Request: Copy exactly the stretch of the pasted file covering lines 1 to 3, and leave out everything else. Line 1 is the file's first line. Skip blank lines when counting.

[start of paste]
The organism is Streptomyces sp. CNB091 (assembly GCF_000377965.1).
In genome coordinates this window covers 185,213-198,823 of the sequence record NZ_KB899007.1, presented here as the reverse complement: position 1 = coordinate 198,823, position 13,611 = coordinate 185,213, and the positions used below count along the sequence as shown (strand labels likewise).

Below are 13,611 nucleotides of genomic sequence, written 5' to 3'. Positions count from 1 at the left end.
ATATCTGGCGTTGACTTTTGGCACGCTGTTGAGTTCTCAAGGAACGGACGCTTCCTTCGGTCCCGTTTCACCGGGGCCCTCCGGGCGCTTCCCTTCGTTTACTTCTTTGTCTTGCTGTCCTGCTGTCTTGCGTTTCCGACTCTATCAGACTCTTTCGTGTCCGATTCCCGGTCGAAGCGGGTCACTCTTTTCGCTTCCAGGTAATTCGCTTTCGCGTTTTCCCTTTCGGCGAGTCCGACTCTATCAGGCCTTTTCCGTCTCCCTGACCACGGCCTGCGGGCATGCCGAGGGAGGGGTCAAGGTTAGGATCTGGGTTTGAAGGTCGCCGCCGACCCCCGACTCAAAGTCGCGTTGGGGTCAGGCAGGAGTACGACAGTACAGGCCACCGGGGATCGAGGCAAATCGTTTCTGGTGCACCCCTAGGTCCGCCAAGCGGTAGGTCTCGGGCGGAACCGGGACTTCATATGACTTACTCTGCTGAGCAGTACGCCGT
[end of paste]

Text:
The organism is Streptomyces sp. CNB091 (assembly GCF_000377965.1).
In genome coordinates this window covers 185,213-198,823 of the sequence record NZ_KB899007.1, presented here as the reverse complement: position 1 = coordinate 198,823, position 13,611 = coordinate 185,213, and the positions used below count along the sequence as shown (strand labels likewise).

Below are 13,611 nucleotides of genomic sequence, written 5' to 3'. Positions count from 1 at the left end.